It should go without saying, but don't use your regular password for this site. There's no way they're using a unique salt for every password in their database, because otherwise it'd be impossible to match people based on the password. Without a unique salt, they're much more vulnerable to a rainbow table attack.
Why would you only ask a single question to determine best matches? And why would that question be of your password? Taking into account more information can only be better for matching people, right?
So if you also were a woman in her 30-40, fair hair, sporty, liked art and science, did not like to travel, liked spending time with friends or code - you would be a great match.
Otherwise nice password!
If they were plaintext it wouldn't need a linear search because the column could be indexed.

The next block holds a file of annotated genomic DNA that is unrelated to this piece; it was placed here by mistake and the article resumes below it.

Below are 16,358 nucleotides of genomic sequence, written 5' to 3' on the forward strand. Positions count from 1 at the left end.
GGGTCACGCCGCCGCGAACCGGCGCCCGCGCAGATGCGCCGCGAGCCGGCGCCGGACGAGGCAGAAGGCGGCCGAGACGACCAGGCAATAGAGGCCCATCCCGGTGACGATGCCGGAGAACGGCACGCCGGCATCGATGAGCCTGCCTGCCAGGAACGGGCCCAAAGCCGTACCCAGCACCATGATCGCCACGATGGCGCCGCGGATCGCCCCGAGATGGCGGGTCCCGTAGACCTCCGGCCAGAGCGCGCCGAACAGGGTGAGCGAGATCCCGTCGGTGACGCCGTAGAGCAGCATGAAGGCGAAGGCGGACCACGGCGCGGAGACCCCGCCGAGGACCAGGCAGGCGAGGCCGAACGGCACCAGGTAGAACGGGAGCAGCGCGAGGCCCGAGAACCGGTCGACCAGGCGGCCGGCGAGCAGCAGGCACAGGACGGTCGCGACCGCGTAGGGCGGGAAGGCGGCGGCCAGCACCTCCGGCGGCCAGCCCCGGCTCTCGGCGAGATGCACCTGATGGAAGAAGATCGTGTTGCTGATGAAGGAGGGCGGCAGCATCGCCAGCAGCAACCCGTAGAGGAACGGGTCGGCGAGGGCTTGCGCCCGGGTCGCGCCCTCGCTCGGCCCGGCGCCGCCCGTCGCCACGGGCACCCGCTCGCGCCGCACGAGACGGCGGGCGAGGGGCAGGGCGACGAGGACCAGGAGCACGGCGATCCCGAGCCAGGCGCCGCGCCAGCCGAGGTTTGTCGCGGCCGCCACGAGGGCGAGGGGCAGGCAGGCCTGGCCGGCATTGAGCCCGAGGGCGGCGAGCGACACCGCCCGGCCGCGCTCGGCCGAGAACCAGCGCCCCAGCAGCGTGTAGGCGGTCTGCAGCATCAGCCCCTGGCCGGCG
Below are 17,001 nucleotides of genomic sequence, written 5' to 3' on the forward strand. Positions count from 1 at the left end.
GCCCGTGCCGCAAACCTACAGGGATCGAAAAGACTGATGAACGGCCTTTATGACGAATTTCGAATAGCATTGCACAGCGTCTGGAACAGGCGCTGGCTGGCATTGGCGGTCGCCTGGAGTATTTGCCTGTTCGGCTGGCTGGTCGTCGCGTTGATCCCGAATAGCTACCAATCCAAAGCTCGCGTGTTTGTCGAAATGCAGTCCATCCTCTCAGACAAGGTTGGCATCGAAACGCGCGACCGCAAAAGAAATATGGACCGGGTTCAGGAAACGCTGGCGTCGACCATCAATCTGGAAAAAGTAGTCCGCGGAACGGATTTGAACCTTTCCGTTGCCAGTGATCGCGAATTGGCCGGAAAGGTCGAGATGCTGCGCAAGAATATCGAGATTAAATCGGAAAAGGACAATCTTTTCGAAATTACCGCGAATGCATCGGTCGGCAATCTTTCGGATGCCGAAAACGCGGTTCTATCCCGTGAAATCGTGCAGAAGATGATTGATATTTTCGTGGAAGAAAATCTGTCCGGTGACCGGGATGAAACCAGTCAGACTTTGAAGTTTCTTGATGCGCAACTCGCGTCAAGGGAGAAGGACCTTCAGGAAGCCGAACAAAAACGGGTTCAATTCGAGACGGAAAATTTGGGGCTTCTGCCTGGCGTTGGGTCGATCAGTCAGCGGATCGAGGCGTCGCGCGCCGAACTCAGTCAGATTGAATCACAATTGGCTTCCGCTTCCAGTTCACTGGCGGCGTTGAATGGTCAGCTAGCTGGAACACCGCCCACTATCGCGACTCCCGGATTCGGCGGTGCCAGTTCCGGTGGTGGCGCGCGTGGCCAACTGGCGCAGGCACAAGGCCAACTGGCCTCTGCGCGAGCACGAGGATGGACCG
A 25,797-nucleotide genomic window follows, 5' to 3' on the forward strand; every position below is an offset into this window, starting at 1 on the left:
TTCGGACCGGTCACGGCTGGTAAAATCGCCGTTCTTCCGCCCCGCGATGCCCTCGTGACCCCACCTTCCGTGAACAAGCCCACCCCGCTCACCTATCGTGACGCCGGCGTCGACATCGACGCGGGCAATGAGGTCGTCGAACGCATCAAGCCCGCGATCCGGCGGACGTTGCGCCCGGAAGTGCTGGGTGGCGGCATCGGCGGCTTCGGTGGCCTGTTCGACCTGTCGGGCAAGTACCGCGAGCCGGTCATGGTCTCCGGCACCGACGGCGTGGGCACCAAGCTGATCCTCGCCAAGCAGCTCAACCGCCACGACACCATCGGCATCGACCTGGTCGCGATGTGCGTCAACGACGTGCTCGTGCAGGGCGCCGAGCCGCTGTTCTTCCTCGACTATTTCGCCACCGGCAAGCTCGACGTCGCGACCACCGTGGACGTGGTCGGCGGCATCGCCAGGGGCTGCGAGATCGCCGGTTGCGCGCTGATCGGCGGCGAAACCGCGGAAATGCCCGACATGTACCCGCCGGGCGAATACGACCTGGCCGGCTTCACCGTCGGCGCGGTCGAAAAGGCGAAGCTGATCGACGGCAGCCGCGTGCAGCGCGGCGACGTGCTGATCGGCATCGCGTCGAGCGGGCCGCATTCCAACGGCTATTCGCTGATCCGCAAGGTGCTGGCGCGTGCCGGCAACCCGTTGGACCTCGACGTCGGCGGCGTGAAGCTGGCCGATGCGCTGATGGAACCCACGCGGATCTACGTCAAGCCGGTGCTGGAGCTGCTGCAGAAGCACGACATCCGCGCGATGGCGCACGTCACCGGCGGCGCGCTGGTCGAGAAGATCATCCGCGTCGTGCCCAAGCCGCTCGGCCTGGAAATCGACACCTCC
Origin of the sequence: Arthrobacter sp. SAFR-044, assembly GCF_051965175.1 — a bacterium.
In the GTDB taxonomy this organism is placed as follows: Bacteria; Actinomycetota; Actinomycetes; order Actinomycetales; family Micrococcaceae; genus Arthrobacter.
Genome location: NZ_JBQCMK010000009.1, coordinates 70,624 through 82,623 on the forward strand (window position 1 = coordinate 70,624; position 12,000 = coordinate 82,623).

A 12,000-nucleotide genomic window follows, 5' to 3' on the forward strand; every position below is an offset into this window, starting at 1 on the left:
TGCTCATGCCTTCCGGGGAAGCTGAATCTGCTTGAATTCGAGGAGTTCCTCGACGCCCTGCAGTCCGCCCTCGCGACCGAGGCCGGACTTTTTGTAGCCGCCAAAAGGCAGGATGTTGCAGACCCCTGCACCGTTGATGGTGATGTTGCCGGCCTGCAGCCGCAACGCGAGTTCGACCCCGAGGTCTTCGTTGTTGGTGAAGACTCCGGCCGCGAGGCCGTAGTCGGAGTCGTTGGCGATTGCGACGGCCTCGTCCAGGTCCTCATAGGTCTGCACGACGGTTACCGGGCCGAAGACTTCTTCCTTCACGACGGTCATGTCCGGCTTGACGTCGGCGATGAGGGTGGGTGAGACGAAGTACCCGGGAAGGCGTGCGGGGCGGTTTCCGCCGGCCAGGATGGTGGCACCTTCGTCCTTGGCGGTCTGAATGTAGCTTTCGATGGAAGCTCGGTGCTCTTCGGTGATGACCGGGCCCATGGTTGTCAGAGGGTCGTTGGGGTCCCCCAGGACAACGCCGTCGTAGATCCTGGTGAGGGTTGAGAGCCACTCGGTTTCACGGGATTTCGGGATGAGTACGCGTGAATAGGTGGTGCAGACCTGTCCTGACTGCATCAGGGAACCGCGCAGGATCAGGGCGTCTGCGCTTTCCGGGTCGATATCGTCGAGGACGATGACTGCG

which seems to be a cheap (albeit honest) trick to get money out of people, so it's quite plausible that this project is simply a cheap trick to get passwords out of people.
Hopefully it comes with a followup blog post with some interesting analysis, although I'm not sure what the overlap is between "interesting" and "ethical" with a data set like this.
Hopefully it does not come with a followup blog post from somebody else who finds all the data up for sale on a darknet market...
Even if nothing at all traces it back to you, it would be easy to add every received password to a dictionary for later consultation.
But besides that, the data can be linked to you if you ever knowingly give any identifying data to another website that the attacker here has control over (or, at least, can observe). If he sets a cookie, or remembers your ip address, or your browser fingerprint, there's every chance that he might later be able to find out your real email address.
Do not give your real passwords to this site.
You could use something akin to the principle behind the Socialist millionaires problem, to compare two values without revealing them to another party.